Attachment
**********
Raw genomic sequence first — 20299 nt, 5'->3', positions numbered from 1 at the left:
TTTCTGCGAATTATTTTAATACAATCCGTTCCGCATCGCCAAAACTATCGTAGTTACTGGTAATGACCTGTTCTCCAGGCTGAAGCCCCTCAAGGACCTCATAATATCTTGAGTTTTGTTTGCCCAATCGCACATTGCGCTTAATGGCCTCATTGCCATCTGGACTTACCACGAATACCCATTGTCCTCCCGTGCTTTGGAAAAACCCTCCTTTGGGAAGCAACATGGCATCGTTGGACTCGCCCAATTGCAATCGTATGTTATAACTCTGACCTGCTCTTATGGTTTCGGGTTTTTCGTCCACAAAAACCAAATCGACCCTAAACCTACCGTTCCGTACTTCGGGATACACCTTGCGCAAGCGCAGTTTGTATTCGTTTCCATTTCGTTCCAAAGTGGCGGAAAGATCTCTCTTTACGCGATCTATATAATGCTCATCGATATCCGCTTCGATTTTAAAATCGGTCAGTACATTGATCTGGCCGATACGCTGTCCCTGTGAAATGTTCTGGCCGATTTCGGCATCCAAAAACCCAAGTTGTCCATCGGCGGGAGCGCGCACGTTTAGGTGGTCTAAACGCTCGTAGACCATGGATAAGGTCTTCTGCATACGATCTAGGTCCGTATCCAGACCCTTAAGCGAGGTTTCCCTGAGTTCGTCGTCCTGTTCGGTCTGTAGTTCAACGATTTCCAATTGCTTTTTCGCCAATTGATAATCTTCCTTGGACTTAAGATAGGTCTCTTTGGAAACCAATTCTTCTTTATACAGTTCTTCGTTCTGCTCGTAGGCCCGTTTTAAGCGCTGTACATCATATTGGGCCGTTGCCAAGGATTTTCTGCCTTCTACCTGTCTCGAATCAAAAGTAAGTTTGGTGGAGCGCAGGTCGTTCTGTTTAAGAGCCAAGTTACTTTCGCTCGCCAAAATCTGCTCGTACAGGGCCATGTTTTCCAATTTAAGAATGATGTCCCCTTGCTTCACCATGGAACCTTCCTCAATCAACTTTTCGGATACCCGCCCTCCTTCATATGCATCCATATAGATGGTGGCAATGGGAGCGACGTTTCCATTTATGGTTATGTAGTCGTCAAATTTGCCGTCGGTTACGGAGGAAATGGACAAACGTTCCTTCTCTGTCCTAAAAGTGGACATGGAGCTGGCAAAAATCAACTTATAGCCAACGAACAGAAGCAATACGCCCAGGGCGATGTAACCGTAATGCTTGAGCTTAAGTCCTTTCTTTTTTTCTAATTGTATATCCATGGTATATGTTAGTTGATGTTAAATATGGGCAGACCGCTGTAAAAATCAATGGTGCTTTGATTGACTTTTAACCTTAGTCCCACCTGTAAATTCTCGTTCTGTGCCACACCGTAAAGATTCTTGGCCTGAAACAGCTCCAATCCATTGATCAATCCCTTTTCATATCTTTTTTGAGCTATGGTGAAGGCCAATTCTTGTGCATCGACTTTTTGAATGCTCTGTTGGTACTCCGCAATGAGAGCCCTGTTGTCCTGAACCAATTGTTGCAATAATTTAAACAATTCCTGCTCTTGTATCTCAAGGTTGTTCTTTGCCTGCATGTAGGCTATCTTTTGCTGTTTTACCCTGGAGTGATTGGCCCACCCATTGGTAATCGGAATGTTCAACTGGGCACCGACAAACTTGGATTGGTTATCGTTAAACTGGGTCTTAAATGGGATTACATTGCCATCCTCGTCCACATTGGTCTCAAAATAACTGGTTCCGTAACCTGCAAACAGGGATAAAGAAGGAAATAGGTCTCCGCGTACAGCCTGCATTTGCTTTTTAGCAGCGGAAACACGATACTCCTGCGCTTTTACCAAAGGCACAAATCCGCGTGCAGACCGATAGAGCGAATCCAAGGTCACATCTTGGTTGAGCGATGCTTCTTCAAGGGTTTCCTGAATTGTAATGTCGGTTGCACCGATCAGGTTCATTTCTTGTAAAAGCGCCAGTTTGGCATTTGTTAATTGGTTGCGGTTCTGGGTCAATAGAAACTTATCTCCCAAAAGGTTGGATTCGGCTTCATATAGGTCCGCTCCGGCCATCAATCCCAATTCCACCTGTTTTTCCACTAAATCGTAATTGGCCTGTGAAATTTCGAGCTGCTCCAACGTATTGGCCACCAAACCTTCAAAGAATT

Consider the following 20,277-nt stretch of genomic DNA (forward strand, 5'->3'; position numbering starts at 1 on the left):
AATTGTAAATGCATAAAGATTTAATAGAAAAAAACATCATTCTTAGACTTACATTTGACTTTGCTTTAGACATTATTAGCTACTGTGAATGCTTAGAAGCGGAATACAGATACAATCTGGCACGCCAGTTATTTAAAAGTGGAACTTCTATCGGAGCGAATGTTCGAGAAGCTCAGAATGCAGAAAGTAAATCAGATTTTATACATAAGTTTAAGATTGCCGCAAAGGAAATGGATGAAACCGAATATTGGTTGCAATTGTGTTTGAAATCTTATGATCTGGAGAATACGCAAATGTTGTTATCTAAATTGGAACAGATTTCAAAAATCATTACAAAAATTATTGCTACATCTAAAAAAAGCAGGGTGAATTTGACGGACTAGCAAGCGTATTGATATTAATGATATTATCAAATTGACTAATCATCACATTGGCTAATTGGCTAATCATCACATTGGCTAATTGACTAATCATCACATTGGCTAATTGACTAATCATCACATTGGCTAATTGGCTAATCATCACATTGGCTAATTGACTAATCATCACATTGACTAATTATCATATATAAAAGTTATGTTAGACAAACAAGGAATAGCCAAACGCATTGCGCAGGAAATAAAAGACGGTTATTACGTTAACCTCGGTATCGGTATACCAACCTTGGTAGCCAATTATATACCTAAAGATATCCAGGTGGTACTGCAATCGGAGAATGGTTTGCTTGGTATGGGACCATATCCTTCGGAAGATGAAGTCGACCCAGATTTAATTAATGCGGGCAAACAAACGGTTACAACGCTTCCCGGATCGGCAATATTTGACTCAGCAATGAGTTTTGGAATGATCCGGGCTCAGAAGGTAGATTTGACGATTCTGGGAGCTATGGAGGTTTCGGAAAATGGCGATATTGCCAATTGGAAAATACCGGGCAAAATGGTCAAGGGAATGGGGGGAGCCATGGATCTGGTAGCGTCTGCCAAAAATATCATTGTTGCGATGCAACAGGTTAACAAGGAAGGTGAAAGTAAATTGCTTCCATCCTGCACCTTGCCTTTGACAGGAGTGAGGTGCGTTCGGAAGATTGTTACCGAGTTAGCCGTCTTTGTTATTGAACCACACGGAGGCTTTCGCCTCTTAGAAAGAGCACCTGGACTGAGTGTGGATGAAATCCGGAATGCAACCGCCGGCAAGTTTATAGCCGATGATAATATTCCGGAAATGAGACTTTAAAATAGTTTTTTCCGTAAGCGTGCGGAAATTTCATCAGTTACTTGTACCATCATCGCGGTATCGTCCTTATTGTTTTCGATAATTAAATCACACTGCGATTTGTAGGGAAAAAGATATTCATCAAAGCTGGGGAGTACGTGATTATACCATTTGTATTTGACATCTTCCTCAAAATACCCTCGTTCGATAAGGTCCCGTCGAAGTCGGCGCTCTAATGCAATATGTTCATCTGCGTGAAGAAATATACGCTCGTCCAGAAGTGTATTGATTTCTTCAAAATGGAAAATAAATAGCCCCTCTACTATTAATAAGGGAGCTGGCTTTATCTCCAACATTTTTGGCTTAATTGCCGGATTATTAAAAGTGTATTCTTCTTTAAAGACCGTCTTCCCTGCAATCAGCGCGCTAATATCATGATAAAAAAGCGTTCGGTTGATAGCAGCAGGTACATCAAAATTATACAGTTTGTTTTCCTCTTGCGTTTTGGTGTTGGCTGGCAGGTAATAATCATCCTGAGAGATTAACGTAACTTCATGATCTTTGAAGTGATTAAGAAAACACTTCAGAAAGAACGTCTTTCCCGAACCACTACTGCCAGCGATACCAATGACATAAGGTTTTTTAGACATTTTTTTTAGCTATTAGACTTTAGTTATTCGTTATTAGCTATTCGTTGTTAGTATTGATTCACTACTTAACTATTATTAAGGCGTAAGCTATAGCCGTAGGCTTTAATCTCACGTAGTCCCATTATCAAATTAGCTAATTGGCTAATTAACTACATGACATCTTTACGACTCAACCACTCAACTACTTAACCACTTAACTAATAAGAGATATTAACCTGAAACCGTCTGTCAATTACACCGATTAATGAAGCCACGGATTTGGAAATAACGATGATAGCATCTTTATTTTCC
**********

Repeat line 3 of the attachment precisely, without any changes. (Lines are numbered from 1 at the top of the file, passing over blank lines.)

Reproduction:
Consider the following 20,277-nt stretch of genomic DNA (forward strand, 5'->3'; position numbering starts at 1 on the left):